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LST formula

  1. May 6, 2013 #1
    Hi, I've been messing with the found-on-web formula

    LST = 100.46 + 0.985647 * days past J2000 + degrees longitude + degrees UT

    to calculate LST using the other 3 variables. I understand where all the terms come from except for the 100.46. What is that?
  2. jcsd
  3. May 7, 2013 #2
    Its really hard to tell what formula your relating to. Are you talking about the local standard time formula?
  4. May 7, 2013 #3
    Hi, its the local sidereal time. I got the formula from the website below, which says it is a good approximation for a range of 100 years since J2000.0. I've also looked through the book it references, but am having trouble finding the exact source of the "100.46" figure.


    You can find the formula under the heading "local sidereal time". Thanks for taking a look.
  5. May 7, 2013 #4
  6. May 7, 2013 #5
    I think it is a general formula because I have compared with some online calculators.

    I'm not sure what you mean that LST requires RA and DEC. I was under the impression LST was how many degrees the local meridian has rotated away from the first point of Aries on celestial sphere. It has a definition independent of the equatorial coordinate system, it seems. Its true that the first point of Aries is also 0 RA. And then there is the relation between LST, hour angle, and RA (also on that website) that

    hour angle = lst - right ascension

    But I don't think RA and DEC are built into the 100.46, thanks anyways though. :)
  7. May 7, 2013 #6
    Last edited: May 7, 2013
  8. May 7, 2013 #7
    I'm wondering if the 100.46 is the acceleration correction.

    shown in this article

    Because sidereal time is faster than regular time, we need to correct this figure by allowing 10 seconds for every hour of the local mean time. A sidereal day is 4 minutes short of a regular day, so we need to accelerate regular time to accord with sidereal time.

    Because we added

    10 hours 15 minutes 40 seconds

    The acceleration is 100 +2.5 seconds (or 103 seconds). We add this to our sidereal time so far:

    1 hour 13 minutes 42 seconds + 1 minute 43 seconds (103 seconds) =

    1 hour 15 minutes 25 seconds
  9. May 7, 2013 #8
    Well as I understand the 0.985647 figure comes from 360 degrees in 365.2421 days (tropical year, ie solar year). It converts an amount of Julian days in this epoch (J2000) into an amount of degrees.

    It comes from the geometry of the definition of sidereal time. Take 0.985647 degrees per day and divide by 15 degrees per hour you get 0.0657098 hr per day. When this amount of hours is converted to minutes/seconds, you get 3 minutes and 56 seconds which is exactly the difference between the solar and sidereal days.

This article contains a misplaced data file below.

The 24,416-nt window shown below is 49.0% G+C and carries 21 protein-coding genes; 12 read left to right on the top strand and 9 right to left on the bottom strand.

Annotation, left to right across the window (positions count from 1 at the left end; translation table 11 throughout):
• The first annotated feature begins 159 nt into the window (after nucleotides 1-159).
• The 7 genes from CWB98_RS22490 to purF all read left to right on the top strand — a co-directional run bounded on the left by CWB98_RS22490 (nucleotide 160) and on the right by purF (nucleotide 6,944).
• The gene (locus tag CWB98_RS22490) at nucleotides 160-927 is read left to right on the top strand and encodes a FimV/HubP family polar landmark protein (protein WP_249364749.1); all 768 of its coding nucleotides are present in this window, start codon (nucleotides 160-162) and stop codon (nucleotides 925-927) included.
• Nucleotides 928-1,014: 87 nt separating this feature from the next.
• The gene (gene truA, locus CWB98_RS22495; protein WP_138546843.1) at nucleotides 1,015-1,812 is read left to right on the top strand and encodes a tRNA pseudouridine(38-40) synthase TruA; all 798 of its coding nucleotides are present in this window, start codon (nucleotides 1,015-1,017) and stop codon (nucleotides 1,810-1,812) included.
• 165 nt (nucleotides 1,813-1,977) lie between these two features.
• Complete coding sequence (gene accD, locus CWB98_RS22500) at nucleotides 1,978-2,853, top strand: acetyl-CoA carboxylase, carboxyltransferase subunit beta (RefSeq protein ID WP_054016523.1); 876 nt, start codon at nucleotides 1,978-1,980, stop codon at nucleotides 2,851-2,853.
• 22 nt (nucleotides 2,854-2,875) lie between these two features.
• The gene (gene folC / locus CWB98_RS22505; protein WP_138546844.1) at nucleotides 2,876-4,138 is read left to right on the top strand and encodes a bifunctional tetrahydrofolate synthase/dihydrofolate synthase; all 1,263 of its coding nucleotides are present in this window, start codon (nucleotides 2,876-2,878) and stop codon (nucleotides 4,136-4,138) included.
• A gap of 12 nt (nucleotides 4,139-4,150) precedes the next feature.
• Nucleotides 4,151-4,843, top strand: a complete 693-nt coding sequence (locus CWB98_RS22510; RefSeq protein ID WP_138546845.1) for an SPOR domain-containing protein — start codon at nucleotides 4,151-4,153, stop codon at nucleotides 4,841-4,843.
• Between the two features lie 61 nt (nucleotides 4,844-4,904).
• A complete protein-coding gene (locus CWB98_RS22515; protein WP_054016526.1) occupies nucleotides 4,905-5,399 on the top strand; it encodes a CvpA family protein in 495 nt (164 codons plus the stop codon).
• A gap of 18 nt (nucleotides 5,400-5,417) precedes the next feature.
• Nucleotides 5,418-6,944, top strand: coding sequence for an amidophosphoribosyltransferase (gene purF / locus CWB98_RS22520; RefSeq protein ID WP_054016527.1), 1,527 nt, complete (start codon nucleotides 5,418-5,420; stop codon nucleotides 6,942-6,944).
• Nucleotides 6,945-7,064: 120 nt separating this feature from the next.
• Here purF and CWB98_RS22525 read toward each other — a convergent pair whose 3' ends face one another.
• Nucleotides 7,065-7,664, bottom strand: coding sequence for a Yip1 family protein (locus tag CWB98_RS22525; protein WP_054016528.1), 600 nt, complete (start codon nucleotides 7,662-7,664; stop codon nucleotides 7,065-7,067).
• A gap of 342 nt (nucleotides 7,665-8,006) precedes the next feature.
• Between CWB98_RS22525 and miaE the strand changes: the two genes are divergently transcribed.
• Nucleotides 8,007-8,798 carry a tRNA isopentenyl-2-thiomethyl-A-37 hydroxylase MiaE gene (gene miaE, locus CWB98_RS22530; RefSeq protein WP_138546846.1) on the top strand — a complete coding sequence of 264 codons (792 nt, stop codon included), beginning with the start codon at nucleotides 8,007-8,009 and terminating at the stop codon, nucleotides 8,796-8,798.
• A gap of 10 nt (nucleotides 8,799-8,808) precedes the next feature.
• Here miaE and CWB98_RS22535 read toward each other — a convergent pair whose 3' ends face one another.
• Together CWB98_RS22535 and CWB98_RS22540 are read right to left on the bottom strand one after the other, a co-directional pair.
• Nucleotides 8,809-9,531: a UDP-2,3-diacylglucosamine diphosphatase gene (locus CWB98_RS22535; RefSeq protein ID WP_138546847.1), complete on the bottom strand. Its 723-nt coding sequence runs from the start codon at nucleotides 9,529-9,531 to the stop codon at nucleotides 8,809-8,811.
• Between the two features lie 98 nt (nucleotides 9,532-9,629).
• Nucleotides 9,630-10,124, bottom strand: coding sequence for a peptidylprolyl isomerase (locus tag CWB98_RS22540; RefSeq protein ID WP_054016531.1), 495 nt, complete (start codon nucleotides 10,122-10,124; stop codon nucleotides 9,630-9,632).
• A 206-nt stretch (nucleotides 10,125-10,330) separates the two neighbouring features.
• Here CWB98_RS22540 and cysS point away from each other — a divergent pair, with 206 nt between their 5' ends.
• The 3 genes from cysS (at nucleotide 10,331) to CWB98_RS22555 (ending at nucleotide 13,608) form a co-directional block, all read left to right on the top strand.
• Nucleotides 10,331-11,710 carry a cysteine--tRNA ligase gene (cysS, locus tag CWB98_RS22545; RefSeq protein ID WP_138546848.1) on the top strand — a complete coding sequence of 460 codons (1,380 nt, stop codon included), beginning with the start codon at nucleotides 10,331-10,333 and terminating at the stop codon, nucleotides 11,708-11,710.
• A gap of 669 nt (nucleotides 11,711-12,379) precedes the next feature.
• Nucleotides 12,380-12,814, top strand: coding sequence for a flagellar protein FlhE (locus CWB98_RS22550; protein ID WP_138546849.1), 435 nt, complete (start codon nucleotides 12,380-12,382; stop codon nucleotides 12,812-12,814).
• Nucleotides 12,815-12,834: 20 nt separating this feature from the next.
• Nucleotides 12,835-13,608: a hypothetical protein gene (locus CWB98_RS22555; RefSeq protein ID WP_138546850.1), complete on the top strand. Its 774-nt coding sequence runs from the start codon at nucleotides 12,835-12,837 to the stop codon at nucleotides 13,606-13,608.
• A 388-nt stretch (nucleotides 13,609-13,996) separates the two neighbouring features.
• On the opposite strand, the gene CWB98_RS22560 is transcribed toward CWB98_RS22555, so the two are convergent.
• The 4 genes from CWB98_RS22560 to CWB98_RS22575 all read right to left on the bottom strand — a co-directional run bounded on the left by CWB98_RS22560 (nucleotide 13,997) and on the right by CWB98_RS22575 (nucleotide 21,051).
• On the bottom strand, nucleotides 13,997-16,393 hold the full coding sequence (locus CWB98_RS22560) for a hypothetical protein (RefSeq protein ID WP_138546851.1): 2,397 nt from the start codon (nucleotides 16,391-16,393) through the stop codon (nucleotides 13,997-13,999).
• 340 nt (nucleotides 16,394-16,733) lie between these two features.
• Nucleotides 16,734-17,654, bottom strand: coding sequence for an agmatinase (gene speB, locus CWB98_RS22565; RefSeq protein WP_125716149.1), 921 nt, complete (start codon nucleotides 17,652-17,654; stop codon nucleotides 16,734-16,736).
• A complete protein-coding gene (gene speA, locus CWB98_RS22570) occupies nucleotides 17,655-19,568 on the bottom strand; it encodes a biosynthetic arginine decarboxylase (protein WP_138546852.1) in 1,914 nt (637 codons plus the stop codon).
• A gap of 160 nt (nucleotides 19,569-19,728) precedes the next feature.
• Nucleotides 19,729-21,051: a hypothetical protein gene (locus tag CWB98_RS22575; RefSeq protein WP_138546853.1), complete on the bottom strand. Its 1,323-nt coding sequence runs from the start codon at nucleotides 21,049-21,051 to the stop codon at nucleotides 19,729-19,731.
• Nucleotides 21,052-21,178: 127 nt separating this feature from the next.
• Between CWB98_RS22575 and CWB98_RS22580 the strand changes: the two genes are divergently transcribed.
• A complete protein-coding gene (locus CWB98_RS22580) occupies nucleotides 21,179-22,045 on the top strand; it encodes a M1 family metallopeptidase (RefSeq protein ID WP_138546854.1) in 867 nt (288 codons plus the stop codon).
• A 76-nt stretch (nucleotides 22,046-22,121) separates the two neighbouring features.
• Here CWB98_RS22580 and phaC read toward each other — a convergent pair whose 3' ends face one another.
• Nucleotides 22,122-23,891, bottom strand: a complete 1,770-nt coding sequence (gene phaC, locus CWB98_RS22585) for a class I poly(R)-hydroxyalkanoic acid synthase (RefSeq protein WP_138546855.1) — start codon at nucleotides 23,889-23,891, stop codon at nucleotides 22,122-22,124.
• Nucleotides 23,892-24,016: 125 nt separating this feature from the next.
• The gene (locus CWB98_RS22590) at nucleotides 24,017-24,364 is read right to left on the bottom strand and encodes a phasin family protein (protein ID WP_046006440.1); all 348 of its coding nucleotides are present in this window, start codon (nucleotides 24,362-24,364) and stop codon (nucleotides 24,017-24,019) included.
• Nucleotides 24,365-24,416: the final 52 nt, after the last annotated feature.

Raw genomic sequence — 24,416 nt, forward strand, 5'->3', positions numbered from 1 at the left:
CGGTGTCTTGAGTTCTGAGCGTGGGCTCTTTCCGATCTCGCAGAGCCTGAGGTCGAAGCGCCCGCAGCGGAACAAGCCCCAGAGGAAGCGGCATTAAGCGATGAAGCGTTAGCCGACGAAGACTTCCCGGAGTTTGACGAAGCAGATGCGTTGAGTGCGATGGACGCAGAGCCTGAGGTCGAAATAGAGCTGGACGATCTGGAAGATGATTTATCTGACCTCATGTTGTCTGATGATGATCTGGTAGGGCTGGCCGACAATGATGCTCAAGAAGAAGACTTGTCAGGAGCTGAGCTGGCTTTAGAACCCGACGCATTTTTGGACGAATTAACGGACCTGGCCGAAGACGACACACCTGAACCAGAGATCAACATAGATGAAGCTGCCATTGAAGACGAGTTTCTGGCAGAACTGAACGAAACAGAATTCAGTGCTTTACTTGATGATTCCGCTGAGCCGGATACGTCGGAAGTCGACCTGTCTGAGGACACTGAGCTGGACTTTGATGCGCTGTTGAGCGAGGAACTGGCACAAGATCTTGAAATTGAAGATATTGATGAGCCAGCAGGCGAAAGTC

Like the days being converted to degrees, longitude is also expressed in degrees. Finally, the 15 times UT converts UT into degrees (there are 15 degrees per hour). So I'm confident the 100.46 is also a degree measure.
  10. May 7, 2013 #9
    fair enough I searched all over the first link for a corresponding calculation for the 100.4. Finally gave up on the article itself so looked at other articles. That was when I noticed the correlation in the last post.
    Sidereal isn't something I'm too familiar with so trying to help you out was informative for myself as well. :biggrin:

    I looked over numerous articles the one I posted is the only one I found a similar value under the acceleration section.
  11. May 7, 2013 #10
    Heh, well I appreciate the help, its good to put some thoughts into writing when dealing with something. It somehow offsets the calculation by a certain fixed degree. Maybe it has to do with the conditions during J2000 at Greenwich...will check later with software.
  12. May 7, 2013 #11
    Glad to help. I know there are several others that may be able to help. Now that its clearer what your after.
    Some of them are not as active on PF as I though lol.
    I cannot shake the feeling that the first term is a correction factor. The second term is 100% as you described it. Almost every article describes it.
  13. May 7, 2013 #12
    How about this reasoning: on J2000 the second term would vanish because "days since J2000" = 0. Similarly if longitude were 0 degrees (like at Greenwich), the 3rd term would vanish. Finally, if UT was 0 the last term would also vanish. Thus the 100.46 must be the LST of Greenwich on J2000 at 0:00 UT (all variables in equation = 0). In other words, it is the amount of degrees away from the meridian that the first point of Aries is at that date/time.
  14. May 7, 2013 #13
    Ah yep, that must be it since this online LST calculator is showing 6.6 hrs as the LST for Greenwich at 0 UT on J2000, which is equal to about 100.46 degrees.
  15. May 7, 2013 #14
    That does follow, I think you nailed it.
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